Adding an edge to a tree creates a cycle - is my proof correct?

by user25783   Last Updated May 16, 2018 14:20 PM

I saw you answered similar questions here, but I wanted to know if I can prove the theorem (= adding an edge to a tree creates a cycle) also like this:

It is known that the definition of a tree, is that it's-

1. connected,

2. with no cycles,

3. and with $n$ vertices and $n-1$ edges.

Also, it is known that a cycle has-

* equal number of vertices and edges, suppose- $n$ edges and $n$ vertices.

Therefore, when we add one edge to a tree, the tree contains now $n$ edges $((n-1)+1),$ and it is exactly the number of its vertices, so it contains a cycle now.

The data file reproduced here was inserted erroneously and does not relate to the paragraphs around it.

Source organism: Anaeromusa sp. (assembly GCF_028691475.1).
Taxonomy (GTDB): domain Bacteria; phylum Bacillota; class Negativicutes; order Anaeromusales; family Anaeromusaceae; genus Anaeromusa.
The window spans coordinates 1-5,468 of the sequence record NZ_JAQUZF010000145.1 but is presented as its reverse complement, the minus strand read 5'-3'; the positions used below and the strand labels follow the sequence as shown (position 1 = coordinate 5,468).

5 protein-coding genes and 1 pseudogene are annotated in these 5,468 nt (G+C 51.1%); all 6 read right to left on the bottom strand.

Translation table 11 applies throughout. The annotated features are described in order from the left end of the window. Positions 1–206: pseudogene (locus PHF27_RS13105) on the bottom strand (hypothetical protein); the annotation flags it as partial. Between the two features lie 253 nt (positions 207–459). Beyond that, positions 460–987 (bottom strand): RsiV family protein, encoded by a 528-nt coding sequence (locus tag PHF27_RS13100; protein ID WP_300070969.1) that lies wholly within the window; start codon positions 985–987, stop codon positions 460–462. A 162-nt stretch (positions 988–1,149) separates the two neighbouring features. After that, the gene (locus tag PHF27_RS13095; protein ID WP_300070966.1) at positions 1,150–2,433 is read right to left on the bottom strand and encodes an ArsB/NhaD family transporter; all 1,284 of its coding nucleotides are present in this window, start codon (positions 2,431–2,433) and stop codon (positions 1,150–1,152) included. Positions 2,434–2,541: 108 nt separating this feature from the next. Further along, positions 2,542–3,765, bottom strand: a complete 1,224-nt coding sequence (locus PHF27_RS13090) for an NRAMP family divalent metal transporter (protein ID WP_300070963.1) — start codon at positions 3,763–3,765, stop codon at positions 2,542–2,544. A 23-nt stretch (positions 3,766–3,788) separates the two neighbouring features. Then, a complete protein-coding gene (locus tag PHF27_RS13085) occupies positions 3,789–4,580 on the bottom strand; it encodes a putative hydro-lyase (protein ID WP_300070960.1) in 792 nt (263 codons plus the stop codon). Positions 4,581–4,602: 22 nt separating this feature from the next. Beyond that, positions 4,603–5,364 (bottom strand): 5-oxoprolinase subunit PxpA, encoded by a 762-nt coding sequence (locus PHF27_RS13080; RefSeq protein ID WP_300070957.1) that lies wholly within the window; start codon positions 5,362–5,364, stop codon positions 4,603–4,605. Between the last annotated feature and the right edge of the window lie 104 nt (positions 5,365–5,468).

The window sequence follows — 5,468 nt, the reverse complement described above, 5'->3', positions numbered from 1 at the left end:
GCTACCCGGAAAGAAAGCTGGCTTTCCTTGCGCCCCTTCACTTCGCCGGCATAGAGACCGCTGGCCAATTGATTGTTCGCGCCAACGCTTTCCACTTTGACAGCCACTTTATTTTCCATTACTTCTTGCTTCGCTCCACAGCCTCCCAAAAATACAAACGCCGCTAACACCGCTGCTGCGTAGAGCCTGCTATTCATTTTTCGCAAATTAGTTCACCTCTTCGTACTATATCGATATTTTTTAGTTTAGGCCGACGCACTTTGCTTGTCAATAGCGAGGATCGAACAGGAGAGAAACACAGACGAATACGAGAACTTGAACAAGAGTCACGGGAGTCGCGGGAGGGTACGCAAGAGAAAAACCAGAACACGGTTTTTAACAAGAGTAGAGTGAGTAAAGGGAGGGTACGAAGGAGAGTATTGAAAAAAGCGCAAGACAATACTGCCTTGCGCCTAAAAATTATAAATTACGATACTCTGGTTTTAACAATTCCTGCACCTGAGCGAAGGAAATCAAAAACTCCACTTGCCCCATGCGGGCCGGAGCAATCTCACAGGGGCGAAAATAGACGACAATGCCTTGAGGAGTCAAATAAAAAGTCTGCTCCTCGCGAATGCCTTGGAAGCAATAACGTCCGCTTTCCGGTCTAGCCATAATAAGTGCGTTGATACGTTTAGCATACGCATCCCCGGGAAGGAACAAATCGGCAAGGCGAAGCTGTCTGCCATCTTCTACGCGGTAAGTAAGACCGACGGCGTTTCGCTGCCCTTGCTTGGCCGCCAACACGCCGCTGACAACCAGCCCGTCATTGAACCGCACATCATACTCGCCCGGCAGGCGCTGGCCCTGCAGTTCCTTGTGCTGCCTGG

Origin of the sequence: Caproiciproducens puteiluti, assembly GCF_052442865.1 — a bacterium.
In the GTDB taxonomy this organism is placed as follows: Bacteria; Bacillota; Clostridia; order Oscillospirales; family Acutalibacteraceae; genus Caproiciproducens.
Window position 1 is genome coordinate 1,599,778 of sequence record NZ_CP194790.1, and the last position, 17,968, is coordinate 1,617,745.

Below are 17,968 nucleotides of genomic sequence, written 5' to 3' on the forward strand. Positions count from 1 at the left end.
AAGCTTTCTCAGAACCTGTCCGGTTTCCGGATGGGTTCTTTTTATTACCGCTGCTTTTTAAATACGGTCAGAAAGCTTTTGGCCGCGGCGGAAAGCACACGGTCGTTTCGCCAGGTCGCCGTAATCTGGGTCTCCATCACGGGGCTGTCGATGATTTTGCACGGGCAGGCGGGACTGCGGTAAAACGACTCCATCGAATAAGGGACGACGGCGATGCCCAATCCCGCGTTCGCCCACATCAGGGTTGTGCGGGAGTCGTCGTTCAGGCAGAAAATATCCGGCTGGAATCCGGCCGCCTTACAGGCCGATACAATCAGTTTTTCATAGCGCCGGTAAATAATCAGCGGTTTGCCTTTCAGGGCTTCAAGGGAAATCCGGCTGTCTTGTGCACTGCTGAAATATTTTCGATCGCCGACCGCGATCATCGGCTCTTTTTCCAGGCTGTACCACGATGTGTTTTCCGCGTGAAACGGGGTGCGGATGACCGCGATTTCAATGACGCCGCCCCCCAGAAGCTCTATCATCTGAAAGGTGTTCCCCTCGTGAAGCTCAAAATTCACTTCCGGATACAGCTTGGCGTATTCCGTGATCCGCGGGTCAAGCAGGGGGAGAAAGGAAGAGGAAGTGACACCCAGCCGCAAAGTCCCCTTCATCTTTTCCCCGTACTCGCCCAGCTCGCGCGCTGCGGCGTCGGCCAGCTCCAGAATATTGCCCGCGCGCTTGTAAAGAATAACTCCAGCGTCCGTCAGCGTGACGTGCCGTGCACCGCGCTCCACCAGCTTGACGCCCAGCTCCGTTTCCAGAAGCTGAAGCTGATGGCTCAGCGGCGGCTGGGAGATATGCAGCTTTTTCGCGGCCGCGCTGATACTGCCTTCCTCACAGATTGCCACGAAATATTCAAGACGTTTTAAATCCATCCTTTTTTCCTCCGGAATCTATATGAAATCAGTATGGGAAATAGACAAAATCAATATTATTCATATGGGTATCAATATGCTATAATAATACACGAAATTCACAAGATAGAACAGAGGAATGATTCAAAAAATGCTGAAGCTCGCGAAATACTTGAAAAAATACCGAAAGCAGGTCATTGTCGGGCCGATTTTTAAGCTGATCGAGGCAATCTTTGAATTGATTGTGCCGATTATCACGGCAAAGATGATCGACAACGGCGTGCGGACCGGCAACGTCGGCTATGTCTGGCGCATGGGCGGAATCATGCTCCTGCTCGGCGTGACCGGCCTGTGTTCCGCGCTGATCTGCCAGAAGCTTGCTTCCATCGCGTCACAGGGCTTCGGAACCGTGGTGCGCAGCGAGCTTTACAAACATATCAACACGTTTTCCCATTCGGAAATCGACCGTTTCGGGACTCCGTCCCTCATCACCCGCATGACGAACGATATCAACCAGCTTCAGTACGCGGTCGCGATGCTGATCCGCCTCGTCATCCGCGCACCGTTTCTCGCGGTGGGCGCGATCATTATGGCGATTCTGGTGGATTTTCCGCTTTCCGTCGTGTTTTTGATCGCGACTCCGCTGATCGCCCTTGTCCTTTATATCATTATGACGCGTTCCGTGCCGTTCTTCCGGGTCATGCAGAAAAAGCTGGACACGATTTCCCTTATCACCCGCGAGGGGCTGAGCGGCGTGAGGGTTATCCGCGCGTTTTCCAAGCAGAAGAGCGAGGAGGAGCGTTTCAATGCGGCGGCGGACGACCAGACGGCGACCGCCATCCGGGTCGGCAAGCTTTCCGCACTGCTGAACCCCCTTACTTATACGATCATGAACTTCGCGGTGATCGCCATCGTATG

Is this whole proof correct?



Answers 1


A cycle contains the same number of edges as vertices. But not every graph with this property is a cycle, so your final statement is unjustified.

Some six-vertex graphs with six edges you can find on The House of Graphs that aren't cycles are below (there's plenty of other examples if you'd like more).

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You may notice that all of these graphs contain a cycle, and in fact that's generally true, but this is precisely the statement you have to prove.

One approach might be to first find a subgraph which has minimum degree $2$, and then find a cycle inside this subgraph in the usual way.

Also, a final nitpick: usually, only the first two properties you gave (connected and has no cycles) are the definition of being a tree. The third property, of course, is likely to be something you prove about trees fairly early on, starting from that definition.

Misha Lavrov
Misha Lavrov
May 16, 2018 14:15 PM

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